As the US withdraws from Afghanistan, China forges ties with the Taliban

With no end in sight to the internal conflict in Afghanistan, China has been meeting with regional players to build a strategy which seeks to guarantee peace and stability for all

August 04, 2021 by Vijay Prashad
Wang Yi meets with Head of the Afghan Taliban Political Commission Mullah Abdul Ghani Baradar. Photo: Chinese Foreign Ministry

On July 28, 2021, in the Chinese city of Tianjin, China’s Foreign Minister Wang Yi met with a visiting delegation from Afghanistan. The leader of the delegation was Mullah Abdul Ghani Baradar, the co-founder of the Taliban and head of its political commission. The Taliban has been making significant territorial gains as the US military withdraws from Afghanistan. During the meeting, China’s Wang Yi told Mullah Baradar that the US policy in the Central Asian country has failed, since the United States had not been able to establish a government that is both stable and pro-Western. In fact, Pakistan’s Prime Minister Imran Khan also emphasized this point and told PBS in an interview on July 27 that the US had “really messed it up” in Afghanistan. The government in Kabul—led by President Ashraf Ghani—remains locked in an armed struggle with the Taliban, which seems likely to march into Kabul by next summer.

China’s meetings with the Taliban are practical. China and Afghanistan share a very short—76-kilometer—border, which is relatively unpassable. But the real transit point between the two countries is Tajikistan, which has long feared the return of the Taliban to Kabul and the emergence of a free hand to extremism in Central Asia once more. From 1992 to 1997, a terrible civil war took place in Tajikistan between the government and the now-banned Islamic Renaissance Party; tensions over the growth of Taliban-inspired Islamism remain intact in the country.

Tajikistan’s President Emomali Rahmon has sought assistance from Moscow and Beijing to help in case his country is overrun by refugees from Afghanistan. The Shanghai Cooperation Organization (SCO)-Afghanistan Contact Group met in Tajikistan’s capital of Dushanbe on July 14. Afghanistan is not a member of the SCO, although it made an application to join in 2015. The day before that meeting, China’s Foreign Minister Wang Yi visited President Rahmon in Dushanbe to discuss the deteriorating situation and “carry out more substantive security cooperation.” At the core of their agenda was President Rahmon’s pledge to prevent his country from becoming a base for extremism.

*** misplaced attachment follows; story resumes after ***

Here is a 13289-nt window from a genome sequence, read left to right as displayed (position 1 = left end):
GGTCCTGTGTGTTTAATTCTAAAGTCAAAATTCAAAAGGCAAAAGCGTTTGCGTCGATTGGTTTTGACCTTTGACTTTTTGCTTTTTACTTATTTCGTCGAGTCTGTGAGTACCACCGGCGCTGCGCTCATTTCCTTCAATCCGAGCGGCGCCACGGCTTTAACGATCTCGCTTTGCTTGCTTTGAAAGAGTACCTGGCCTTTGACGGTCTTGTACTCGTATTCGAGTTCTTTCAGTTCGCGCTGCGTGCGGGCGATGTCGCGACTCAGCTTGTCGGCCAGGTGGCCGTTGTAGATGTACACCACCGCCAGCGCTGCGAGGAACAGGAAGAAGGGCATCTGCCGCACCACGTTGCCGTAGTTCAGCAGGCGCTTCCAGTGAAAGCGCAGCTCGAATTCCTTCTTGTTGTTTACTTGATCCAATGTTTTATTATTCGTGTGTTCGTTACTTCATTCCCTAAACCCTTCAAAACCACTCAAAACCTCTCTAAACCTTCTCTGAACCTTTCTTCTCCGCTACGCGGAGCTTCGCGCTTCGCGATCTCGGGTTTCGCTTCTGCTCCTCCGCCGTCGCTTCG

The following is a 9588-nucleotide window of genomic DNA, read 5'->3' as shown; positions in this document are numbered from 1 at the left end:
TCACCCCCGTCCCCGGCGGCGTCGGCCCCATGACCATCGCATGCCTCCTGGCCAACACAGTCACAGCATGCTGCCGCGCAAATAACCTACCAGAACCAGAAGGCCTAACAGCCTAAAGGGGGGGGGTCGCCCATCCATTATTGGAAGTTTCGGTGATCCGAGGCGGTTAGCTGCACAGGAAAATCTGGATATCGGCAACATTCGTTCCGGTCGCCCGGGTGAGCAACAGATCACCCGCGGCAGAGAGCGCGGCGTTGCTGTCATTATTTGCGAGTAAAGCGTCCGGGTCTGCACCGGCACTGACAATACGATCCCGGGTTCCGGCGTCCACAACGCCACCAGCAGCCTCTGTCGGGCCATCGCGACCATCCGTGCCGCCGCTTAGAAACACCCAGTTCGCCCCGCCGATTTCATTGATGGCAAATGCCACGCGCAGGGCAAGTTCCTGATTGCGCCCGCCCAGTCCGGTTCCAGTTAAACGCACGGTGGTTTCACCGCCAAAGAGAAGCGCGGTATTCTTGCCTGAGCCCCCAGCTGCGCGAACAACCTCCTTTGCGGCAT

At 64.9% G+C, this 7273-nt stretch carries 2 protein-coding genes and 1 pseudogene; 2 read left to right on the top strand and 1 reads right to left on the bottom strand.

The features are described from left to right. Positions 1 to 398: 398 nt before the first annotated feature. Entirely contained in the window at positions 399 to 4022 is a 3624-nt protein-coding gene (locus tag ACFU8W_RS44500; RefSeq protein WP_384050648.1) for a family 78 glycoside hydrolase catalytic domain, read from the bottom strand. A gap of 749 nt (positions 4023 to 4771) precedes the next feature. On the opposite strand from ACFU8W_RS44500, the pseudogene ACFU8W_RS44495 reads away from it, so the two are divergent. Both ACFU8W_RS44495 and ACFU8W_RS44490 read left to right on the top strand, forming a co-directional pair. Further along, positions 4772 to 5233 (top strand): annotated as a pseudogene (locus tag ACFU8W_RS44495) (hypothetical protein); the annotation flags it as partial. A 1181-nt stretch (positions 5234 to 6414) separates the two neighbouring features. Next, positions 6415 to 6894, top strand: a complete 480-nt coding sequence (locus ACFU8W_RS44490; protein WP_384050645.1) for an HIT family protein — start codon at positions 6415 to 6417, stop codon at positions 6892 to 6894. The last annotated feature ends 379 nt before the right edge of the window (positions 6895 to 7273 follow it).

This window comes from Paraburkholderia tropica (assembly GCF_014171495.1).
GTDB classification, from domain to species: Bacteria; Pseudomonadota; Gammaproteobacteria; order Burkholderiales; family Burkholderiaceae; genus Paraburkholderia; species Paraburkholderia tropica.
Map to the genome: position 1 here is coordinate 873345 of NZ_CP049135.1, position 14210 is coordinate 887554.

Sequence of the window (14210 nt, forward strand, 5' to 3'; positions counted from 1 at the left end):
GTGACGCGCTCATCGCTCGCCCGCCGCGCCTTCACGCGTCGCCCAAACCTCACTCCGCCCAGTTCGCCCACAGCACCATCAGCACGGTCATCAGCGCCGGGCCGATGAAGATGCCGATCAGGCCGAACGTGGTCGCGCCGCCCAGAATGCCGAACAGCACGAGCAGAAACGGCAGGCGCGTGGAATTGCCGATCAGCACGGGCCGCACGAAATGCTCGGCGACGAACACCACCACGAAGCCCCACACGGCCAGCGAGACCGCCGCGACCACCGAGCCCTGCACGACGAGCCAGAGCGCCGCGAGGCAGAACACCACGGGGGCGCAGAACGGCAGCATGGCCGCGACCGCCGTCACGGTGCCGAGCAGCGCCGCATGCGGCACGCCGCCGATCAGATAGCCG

East Turkestan Islamic Movement

In Tianjin, Mullah Baradar told Wang Yi that the Taliban would not allow any extremist organization to use Afghan territory to undermine the “security of any country.” In the public statements made by both of them after their meeting on July 28, neither Baradar nor Wang Yi, however, expanded on this pledge. What they have in mind is the East Turkestan Islamic Movement (ETIM), more accurately known by its Uyghur name—Türkistan Íslam Partiyisi (TIP). The ETIM emerged three decades ago and has since carried out a series of attacks in the Xinjiang Uyghur Autonomous Region in China. It is a shadowy extremist group, one of dozens of such groups that emerged in Central Asia in the orbit of Al Qaeda. Since 2002, the ETIM was featured prominently on the US government’s list of terrorist organizations. In a recent report, the US State Department noted, “[the] ETIM has received training and financial assistance from al-Qaida.”

During the war on Syria, large sections of the ETIM—as the TIP—moved to the Syria-Turkey border. The TIP is currently headquartered in Idlib, Syria, where it has joined forces with other Turkish-backed jihadi groups. The TIP’s leader Abdul Haq al-Turkistani is an Al Qaeda shura council member. In the fall of 2020, the US government removed the ETIM from its list of terrorist organizations, making no mention of the TIP or Syria. The United Nations, meanwhile, retains the ETIM on its terrorist list.